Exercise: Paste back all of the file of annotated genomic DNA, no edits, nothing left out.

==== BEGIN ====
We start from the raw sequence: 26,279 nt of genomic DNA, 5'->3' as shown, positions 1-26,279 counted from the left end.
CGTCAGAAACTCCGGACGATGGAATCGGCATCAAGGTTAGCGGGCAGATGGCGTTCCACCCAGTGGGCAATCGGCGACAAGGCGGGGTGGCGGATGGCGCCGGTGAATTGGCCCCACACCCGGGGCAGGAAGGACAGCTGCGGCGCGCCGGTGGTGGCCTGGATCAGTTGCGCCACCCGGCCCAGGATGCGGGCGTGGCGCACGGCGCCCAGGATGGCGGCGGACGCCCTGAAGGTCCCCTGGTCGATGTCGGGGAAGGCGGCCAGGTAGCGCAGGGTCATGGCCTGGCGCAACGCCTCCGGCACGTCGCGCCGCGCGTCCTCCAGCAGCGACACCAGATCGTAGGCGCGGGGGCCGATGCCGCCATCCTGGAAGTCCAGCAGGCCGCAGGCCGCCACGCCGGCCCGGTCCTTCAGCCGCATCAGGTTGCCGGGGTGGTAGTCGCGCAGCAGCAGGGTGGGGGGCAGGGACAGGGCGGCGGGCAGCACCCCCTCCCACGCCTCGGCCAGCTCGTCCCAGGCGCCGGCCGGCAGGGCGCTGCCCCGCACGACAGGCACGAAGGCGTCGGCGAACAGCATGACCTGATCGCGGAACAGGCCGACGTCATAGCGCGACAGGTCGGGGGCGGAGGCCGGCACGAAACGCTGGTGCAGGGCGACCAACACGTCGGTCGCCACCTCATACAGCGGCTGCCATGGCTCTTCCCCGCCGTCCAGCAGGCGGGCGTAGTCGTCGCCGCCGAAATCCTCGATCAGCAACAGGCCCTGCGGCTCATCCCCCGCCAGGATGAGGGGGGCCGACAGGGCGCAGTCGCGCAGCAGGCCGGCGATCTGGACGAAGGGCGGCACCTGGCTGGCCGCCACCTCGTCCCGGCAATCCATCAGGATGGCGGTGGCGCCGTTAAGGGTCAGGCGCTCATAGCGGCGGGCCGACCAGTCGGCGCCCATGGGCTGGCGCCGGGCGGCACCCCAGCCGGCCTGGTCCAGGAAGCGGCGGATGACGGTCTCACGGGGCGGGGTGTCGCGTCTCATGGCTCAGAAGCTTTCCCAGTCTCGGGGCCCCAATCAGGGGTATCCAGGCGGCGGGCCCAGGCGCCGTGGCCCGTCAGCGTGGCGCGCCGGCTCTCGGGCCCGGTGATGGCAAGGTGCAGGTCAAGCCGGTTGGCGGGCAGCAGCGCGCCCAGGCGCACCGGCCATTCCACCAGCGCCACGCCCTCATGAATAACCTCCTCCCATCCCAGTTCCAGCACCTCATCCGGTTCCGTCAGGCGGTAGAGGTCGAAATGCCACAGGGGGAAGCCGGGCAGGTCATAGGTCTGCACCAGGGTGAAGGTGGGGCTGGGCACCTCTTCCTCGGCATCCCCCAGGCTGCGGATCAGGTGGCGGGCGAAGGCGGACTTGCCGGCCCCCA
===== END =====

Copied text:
We start from the raw sequence: 26,279 nt of genomic DNA, 5'->3' as shown, positions 1-26,279 counted from the left end.
CGTCAGAAACTCCGGACGATGGAATCGGCATCAAGGTTAGCGGGCAGATGGCGTTCCACCCAGTGGGCAATCGGCGACAAGGCGGGGTGGCGGATGGCGCCGGTGAATTGGCCCCACACCCGGGGCAGGAAGGACAGCTGCGGCGCGCCGGTGGTGGCCTGGATCAGTTGCGCCACCCGGCCCAGGATGCGGGCGTGGCGCACGGCGCCCAGGATGGCGGCGGACGCCCTGAAGGTCCCCTGGTCGATGTCGGGGAAGGCGGCCAGGTAGCGCAGGGTCATGGCCTGGCGCAACGCCTCCGGCACGTCGCGCCGCGCGTCCTCCAGCAGCGACACCAGATCGTAGGCGCGGGGGCCGATGCCGCCATCCTGGAAGTCCAGCAGGCCGCAGGCCGCCACGCCGGCCCGGTCCTTCAGCCGCATCAGGTTGCCGGGGTGGTAGTCGCGCAGCAGCAGGGTGGGGGGCAGGGACAGGGCGGCGGGCAGCACCCCCTCCCACGCCTCGGCCAGCTCGTCCCAGGCGCCGGCCGGCAGGGCGCTGCCCCGCACGACAGGCACGAAGGCGTCGGCGAACAGCATGACCTGATCGCGGAACAGGCCGACGTCATAGCGCGACAGGTCGGGGGCGGAGGCCGGCACGAAACGCTGGTGCAGGGCGACCAACACGTCGGTCGCCACCTCATACAGCGGCTGCCATGGCTCTTCCCCGCCGTCCAGCAGGCGGGCGTAGTCGTCGCCGCCGAAATCCTCGATCAGCAACAGGCCCTGCGGCTCATCCCCCGCCAGGATGAGGGGGGCCGACAGGGCGCAGTCGCGCAGCAGGCCGGCGATCTGGACGAAGGGCGGCACCTGGCTGGCCGCCACCTCGTCCCGGCAATCCATCAGGATGGCGGTGGCGCCGTTAAGGGTCAGGCGCTCATAGCGGCGGGCCGACCAGTCGGCGCCCATGGGCTGGCGCCGGGCGGCACCCCAGCCGGCCTGGTCCAGGAAGCGGCGGATGACGGTCTCACGGGGCGGGGTGTCGCGTCTCATGGCTCAGAAGCTTTCCCAGTCTCGGGGCCCCAATCAGGGGTATCCAGGCGGCGGGCCCAGGCGCCGTGGCCCGTCAGCGTGGCGCGCCGGCTCTCGGGCCCGGTGATGGCAAGGTGCAGGTCAAGCCGGTTGGCGGGCAGCAGCGCGCCCAGGCGCACCGGCCATTCCACCAGCGCCACGCCCTCATGAATAACCTCCTCCCATCCCAGTTCCAGCACCTCATCCGGTTCCGTCAGGCGGTAGAGGTCGAAATGCCACAGGGGGAAGCCGGGCAGGTCATAGGTCTGCACCAGGGTGAAGGTGGGGCTGGGCACCTCTTCCTCGGCATCCCCCAGGCTGCGGATCAGGTGGCGGGCGAAGGCGGACTTGCCGGCCCCCA